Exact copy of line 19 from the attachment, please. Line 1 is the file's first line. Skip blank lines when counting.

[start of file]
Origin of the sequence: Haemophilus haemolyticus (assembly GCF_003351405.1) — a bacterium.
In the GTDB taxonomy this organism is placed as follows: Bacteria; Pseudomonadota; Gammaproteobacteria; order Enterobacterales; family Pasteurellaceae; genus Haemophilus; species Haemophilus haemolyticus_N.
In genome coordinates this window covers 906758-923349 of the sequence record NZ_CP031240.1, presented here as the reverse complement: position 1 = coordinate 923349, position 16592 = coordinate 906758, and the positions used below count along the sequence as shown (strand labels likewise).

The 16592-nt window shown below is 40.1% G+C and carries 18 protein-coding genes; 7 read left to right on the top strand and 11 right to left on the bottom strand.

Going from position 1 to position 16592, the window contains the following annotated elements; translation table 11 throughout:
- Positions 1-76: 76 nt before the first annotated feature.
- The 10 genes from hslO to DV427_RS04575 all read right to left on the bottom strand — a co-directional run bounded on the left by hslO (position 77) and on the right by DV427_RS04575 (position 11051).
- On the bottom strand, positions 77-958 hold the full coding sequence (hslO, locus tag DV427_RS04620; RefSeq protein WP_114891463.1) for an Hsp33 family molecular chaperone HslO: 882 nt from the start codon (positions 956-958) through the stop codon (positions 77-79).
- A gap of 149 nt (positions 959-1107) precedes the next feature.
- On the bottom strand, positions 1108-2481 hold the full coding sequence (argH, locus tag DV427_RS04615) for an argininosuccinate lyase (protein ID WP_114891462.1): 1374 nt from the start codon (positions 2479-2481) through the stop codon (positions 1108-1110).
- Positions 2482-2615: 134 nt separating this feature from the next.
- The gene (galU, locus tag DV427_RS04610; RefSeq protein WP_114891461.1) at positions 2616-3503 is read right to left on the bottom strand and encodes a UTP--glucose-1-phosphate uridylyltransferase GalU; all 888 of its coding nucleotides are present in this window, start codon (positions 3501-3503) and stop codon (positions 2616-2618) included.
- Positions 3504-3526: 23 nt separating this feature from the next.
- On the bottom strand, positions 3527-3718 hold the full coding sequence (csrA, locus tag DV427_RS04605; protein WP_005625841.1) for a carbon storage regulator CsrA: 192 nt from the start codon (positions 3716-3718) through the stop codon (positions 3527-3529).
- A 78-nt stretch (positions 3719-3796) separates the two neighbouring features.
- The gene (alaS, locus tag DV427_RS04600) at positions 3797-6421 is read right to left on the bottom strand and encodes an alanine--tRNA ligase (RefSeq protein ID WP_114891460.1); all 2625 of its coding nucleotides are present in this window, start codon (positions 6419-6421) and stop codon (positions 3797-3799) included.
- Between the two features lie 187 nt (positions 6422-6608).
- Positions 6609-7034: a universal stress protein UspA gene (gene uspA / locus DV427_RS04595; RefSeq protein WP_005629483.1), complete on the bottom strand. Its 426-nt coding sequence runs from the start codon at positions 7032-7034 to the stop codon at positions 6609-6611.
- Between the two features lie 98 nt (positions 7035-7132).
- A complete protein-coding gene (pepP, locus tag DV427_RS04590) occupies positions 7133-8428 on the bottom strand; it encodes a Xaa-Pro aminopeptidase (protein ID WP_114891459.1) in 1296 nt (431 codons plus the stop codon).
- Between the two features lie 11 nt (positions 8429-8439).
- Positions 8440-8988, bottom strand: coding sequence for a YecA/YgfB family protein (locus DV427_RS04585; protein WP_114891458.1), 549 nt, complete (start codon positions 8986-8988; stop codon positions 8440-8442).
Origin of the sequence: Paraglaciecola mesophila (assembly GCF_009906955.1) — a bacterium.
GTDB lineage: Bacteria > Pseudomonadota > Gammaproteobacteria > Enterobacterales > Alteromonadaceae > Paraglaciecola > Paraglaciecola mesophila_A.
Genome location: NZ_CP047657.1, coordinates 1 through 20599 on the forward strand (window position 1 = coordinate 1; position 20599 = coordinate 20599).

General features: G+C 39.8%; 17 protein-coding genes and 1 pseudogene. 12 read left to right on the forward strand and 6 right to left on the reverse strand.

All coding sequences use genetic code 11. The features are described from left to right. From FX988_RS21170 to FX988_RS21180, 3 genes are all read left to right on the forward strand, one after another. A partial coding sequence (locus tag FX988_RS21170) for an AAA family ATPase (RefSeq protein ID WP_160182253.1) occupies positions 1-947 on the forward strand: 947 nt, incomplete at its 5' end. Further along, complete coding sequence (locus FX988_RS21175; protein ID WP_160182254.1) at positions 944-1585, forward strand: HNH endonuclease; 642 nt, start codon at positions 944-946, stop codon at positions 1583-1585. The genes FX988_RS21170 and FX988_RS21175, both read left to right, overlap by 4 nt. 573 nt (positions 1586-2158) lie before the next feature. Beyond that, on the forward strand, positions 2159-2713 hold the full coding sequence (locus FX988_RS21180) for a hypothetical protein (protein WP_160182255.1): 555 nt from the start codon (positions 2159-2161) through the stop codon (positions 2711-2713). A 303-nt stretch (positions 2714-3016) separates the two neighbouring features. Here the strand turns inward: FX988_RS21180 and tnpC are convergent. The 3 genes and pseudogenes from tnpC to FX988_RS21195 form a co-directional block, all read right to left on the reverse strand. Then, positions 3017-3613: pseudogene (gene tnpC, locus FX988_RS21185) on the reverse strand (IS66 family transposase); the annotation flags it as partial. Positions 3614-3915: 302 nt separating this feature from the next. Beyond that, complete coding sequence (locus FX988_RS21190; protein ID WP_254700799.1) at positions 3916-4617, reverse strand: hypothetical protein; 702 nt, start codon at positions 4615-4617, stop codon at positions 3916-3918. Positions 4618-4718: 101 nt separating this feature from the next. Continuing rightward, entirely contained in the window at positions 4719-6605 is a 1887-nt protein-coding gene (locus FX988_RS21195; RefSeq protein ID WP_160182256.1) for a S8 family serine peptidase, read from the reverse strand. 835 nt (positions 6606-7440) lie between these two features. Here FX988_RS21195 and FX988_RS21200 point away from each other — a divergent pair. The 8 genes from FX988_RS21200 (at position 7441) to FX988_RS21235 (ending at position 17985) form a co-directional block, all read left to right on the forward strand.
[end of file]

- Between the two features lie 98 nt (positions 7035-7132).